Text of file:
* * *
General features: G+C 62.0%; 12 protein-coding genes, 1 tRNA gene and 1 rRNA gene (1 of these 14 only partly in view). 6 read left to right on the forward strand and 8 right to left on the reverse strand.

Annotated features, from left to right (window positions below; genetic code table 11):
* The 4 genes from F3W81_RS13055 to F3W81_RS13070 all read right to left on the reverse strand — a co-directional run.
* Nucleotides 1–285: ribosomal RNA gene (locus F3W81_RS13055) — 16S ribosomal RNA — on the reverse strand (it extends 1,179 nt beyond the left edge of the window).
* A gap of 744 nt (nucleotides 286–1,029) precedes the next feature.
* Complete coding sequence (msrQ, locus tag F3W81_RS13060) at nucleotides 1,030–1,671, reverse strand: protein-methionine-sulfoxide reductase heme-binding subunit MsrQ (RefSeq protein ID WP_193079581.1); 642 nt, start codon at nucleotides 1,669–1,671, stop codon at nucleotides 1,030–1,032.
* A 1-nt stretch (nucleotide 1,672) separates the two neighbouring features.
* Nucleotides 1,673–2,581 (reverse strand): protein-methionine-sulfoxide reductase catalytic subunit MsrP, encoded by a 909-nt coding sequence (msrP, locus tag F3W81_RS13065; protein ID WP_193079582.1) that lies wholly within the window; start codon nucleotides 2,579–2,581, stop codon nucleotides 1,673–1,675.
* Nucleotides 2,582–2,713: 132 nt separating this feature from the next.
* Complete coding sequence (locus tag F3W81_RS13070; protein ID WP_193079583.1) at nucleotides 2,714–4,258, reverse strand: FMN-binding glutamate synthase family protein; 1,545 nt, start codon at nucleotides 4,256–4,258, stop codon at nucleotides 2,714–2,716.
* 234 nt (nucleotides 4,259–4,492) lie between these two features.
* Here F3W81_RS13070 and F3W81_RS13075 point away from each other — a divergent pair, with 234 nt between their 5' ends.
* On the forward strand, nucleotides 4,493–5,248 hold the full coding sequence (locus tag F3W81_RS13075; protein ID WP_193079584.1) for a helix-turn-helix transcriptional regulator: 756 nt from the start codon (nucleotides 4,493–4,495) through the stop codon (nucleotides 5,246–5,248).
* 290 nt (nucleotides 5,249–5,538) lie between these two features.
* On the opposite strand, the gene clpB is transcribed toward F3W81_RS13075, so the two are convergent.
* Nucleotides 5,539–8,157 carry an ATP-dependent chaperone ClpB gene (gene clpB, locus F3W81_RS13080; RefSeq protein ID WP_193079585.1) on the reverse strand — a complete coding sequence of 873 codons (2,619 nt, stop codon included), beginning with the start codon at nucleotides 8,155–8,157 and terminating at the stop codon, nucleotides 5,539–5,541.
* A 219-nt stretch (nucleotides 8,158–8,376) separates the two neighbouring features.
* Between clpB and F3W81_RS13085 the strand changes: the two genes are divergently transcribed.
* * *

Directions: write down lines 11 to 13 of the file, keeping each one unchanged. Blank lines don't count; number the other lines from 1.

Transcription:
* 234 nt (nucleotides 4,259–4,492) lie between these two features.
* Here F3W81_RS13070 and F3W81_RS13075 point away from each other — a divergent pair, with 234 nt between their 5' ends.
* On the forward strand, nucleotides 4,493–5,248 hold the full coding sequence (locus tag F3W81_RS13075; protein ID WP_193079584.1) for a helix-turn-helix transcriptional regulator: 756 nt from the start codon (nucleotides 4,493–4,495) through the stop codon (nucleotides 5,246–5,248).